Abintus Coaching Resources
This resource is adapted from Dr Alan Watkin’s TED talk on ‘helping people to be brilliant’. For coaches it helps us understand why asking questions around people’s thoughts and feelings can transform performance. Coaches can be afraid to venture into the thinking or feeling arena with clients. However, by considering this model, it opens up a client’s self awareness and creates opportunity to create powerful change.
Often business managers focus on their employee’s performance (results) and their behaviours. Appraisals focus on getting people to do things differently or better to improve their performance. This can work, but not all the time. Managers often focus on these two areas because they are visible every day. Every day they can see people’s performance (or lack of) happening. They can see the behaviours demonstrated by their employees – good and bad. However there is a lot more that makes up performance than simply what employees ‘do’.
When a coach starts to explore a clients Thoughts they are beginning to explore and unlock their thinking behind something. Gaining more understanding of the reasoning behind their particular Behaviours and Performance
Similarly, exploring their Feelings in a situation or with a particular person can bring to the surface potential causes or reasons for the client behaving and performing in a certain way. This is in turn affects their performance.
Behind these Feelings are a range of Emotions brought into the body by ‘data streams’ feeding the persons Physiology.
So for example, a client might anxious when speaking to a senior manager they don’t get on well with. This affects the Physiology of the body – increased heart rate, perspiration, stomach churning. This in turn creates an emotional state in the client – fear or nervousness perhaps. From here the client will develop certain feelings toward the senior manager. They will also think in a certain way towards this person. All these are internal manifestations for the client. However, they then become externally visible in the person’s subsequent behaviours and performance toward and with the manager.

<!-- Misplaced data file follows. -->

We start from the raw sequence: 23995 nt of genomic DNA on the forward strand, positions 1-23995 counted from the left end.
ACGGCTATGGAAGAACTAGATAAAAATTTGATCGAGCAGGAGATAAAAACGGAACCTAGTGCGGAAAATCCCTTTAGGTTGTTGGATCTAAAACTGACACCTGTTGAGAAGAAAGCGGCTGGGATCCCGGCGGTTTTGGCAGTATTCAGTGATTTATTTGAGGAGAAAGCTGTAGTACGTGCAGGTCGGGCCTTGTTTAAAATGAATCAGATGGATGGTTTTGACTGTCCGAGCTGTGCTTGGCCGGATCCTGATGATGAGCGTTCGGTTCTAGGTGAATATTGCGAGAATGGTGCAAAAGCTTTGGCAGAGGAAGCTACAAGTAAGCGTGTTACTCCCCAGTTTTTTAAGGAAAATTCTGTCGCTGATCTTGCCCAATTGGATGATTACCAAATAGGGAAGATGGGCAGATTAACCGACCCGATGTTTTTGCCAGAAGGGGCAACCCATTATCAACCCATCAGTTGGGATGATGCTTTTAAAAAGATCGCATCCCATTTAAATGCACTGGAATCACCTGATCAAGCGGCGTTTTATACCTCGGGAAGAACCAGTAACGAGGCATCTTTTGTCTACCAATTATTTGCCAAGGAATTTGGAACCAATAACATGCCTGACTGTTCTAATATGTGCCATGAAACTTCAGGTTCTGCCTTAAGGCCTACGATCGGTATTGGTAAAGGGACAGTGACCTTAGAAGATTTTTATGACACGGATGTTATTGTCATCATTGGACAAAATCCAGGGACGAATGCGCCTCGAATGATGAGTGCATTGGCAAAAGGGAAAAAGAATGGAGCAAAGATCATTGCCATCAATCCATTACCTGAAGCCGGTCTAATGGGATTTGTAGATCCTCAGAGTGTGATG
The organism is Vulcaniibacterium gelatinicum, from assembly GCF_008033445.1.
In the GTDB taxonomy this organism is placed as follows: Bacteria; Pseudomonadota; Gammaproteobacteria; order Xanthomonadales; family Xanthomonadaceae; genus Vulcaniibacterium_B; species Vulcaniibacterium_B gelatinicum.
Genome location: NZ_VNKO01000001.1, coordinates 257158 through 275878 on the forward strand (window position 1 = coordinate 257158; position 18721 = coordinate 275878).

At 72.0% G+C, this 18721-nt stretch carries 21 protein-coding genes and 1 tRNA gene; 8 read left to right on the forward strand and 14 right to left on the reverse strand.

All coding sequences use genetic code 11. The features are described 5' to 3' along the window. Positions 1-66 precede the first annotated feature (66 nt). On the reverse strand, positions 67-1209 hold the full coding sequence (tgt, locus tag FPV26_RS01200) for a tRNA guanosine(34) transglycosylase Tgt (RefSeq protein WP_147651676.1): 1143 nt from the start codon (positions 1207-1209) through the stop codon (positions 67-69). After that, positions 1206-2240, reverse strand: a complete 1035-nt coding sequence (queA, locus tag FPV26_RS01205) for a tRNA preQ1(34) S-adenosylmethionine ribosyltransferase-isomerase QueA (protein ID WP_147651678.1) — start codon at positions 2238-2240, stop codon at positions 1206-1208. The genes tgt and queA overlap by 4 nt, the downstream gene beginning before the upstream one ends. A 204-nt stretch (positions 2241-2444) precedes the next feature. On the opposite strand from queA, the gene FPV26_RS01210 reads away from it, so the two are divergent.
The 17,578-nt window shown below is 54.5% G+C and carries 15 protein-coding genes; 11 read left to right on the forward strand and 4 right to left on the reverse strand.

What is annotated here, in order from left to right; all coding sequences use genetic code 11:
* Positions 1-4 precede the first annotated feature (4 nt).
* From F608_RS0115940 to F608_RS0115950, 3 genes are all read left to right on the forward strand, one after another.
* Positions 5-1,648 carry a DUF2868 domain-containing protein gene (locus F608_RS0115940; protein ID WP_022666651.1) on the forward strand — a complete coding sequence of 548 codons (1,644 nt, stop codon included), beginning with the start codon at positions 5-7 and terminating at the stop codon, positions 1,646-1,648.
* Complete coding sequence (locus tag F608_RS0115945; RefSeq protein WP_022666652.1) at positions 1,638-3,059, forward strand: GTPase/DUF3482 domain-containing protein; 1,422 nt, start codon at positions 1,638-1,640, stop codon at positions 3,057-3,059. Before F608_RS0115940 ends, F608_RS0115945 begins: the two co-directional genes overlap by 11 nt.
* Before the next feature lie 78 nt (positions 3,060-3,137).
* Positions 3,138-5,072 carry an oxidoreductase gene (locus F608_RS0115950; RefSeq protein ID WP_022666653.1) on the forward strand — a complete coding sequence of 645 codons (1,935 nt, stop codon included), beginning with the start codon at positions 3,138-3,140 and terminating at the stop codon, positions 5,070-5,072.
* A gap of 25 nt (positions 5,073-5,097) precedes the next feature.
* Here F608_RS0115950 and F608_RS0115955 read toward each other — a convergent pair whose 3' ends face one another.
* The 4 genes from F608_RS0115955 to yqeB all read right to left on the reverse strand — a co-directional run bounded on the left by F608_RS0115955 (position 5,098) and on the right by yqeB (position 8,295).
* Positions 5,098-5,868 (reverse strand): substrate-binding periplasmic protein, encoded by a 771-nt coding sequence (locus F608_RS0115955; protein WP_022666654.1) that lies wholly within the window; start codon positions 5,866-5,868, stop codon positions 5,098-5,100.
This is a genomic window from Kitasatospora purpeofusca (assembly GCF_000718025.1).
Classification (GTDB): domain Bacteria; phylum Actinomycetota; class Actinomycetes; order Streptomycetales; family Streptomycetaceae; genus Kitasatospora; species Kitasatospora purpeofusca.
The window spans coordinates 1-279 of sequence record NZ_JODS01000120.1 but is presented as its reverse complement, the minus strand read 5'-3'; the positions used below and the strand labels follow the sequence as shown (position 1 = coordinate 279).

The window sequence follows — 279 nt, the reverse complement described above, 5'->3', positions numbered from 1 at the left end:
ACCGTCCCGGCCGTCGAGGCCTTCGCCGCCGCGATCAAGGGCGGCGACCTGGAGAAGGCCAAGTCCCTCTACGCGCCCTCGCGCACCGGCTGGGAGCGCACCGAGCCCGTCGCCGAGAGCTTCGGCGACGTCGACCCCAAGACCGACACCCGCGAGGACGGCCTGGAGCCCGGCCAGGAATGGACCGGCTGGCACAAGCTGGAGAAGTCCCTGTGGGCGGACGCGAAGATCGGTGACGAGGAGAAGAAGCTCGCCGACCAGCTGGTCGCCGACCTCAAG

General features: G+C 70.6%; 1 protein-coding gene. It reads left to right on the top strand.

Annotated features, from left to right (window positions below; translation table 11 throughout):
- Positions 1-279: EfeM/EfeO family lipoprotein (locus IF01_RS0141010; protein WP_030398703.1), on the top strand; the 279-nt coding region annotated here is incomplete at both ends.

By unpicking and understanding the physiology, emotions, feelings and thoughts the client can begin to manage and control them more. Thus developing a more healthy approach and being able to make more healthy informed decisions.
For a coach, identifying key thoughts and feelings with a client open up powerful dialogue. Understanding and exploring causes, reasons, history builds powerful platforms for the client developing more logical, rational and meaningful behavioural outcomes. In doing so they create new neural pathways in the brain which enable more healthy future habits and response mechanisms to people and situations.
Before delving deeper into a clients thoughts, feelings and emotions the coach has to establish a strong relationship with the client. They may even set the scene beforehand within their contracting to explain the types of questions and areas they will use and explore, and the reasons why.
It is not uncommon for coaches to be uncomfortable delving into seemingly personal questions. Here, the coach should reflect on the reasons they might feel uncomfortable in order to overcome it. The coach can initially ask ‘light’ touch thought and feeling questions to test the water. Seeing how the client responds, noting changes in their body language and demeanour. Also if they state they want to explore certain areas this can create a readiness in the client, preparing them for the upcoming questions.
Subsequently, the coach can develop a repertoire of questions they find make the conversation with the client more accessible.
To see the full Dr Alan Watkins TED clip around making people brilliant click here.
The coach is present to bring about change for their clients and helping them to achieve their personal goals. The coach wants to also create permanent change. By considering underpinning internal reasons or causes, this will begin to bring about more profound internal AND external change for the client.